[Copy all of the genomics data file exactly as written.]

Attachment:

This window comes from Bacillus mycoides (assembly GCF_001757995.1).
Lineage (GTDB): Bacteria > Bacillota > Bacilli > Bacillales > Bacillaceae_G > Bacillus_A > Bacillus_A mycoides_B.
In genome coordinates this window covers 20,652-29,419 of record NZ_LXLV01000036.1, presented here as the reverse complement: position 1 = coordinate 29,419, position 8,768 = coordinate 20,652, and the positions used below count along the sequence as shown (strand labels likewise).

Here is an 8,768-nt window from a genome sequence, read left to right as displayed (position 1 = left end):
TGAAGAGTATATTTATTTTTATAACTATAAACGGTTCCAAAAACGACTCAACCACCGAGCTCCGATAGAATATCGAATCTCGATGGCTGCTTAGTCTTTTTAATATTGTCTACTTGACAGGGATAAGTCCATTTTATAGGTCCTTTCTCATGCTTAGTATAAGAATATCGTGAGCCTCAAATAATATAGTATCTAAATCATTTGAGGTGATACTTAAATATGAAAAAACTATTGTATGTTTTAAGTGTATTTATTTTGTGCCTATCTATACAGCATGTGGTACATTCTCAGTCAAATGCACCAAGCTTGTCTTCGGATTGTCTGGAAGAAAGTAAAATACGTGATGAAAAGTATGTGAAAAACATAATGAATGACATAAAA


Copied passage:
This window comes from Bacillus mycoides (assembly GCF_001757995.1).
Lineage (GTDB): Bacteria > Bacillota > Bacilli > Bacillales > Bacillaceae_G > Bacillus_A > Bacillus_A mycoides_B.
In genome coordinates this window covers 20,652-29,419 of record NZ_LXLV01000036.1, presented here as the reverse complement: position 1 = coordinate 29,419, position 8,768 = coordinate 20,652, and the positions used below count along the sequence as shown (strand labels likewise).

Here is an 8,768-nt window from a genome sequence, read left to right as displayed (position 1 = left end):
TGAAGAGTATATTTATTTTTATAACTATAAACGGTTCCAAAAACGACTCAACCACCGAGCTCCGATAGAATATCGAATCTCGATGGCTGCTTAGTCTTTTTAATATTGTCTACTTGACAGGGATAAGTCCATTTTATAGGTCCTTTCTCATGCTTAGTATAAGAATATCGTGAGCCTCAAATAATATAGTATCTAAATCATTTGAGGTGATACTTAAATATGAAAAAACTATTGTATGTTTTAAGTGTATTTATTTTGTGCCTATCTATACAGCATGTGGTACATTCTCAGTCAAATGCACCAAGCTTGTCTTCGGATTGTCTGGAAGAAAGTAAAATACGTGATGAAAAGTATGTGAAAAACATAATGAATGACATAAAA